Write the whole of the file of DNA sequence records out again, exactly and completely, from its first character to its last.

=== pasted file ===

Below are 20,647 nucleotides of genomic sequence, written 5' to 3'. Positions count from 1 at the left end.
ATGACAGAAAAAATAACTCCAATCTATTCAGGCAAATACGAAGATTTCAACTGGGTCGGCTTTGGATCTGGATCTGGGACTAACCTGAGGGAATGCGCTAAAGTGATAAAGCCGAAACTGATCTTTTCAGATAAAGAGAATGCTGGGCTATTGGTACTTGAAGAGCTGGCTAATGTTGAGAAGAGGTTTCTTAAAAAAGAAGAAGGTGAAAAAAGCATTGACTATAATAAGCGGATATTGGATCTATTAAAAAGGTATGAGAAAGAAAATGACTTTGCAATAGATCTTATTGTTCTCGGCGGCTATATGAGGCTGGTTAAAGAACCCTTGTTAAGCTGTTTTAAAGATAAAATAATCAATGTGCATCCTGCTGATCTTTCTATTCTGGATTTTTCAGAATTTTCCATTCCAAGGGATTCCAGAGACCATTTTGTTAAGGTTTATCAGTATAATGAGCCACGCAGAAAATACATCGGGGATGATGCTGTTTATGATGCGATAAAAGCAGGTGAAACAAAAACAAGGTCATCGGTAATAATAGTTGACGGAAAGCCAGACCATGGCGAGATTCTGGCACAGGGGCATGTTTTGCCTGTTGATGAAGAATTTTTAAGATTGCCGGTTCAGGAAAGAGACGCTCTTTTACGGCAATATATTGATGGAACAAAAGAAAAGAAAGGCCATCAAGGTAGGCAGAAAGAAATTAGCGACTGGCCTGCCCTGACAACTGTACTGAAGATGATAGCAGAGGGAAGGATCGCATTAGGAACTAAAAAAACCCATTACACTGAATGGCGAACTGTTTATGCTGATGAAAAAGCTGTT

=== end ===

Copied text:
Below are 20,647 nucleotides of genomic sequence, written 5' to 3'. Positions count from 1 at the left end.
ATGACAGAAAAAATAACTCCAATCTATTCAGGCAAATACGAAGATTTCAACTGGGTCGGCTTTGGATCTGGATCTGGGACTAACCTGAGGGAATGCGCTAAAGTGATAAAGCCGAAACTGATCTTTTCAGATAAAGAGAATGCTGGGCTATTGGTACTTGAAGAGCTGGCTAATGTTGAGAAGAGGTTTCTTAAAAAAGAAGAAGGTGAAAAAAGCATTGACTATAATAAGCGGATATTGGATCTATTAAAAAGGTATGAGAAAGAAAATGACTTTGCAATAGATCTTATTGTTCTCGGCGGCTATATGAGGCTGGTTAAAGAACCCTTGTTAAGCTGTTTTAAAGATAAAATAATCAATGTGCATCCTGCTGATCTTTCTATTCTGGATTTTTCAGAATTTTCCATTCCAAGGGATTCCAGAGACCATTTTGTTAAGGTTTATCAGTATAATGAGCCACGCAGAAAATACATCGGGGATGATGCTGTTTATGATGCGATAAAAGCAGGTGAAACAAAAACAAGGTCATCGGTAATAATAGTTGACGGAAAGCCAGACCATGGCGAGATTCTGGCACAGGGGCATGTTTTGCCTGTTGATGAAGAATTTTTAAGATTGCCGGTTCAGGAAAGAGACGCTCTTTTACGGCAATATATTGATGGAACAAAAGAAAAGAAAGGCCATCAAGGTAGGCAGAAAGAAATTAGCGACTGGCCTGCCCTGACAACTGTACTGAAGATGATAGCAGAGGGAAGGATCGCATTAGGAACTAAAAAAACCCATTACACTGAATGGCGAACTGTTTATGCTGATGAAAAAGCTGTT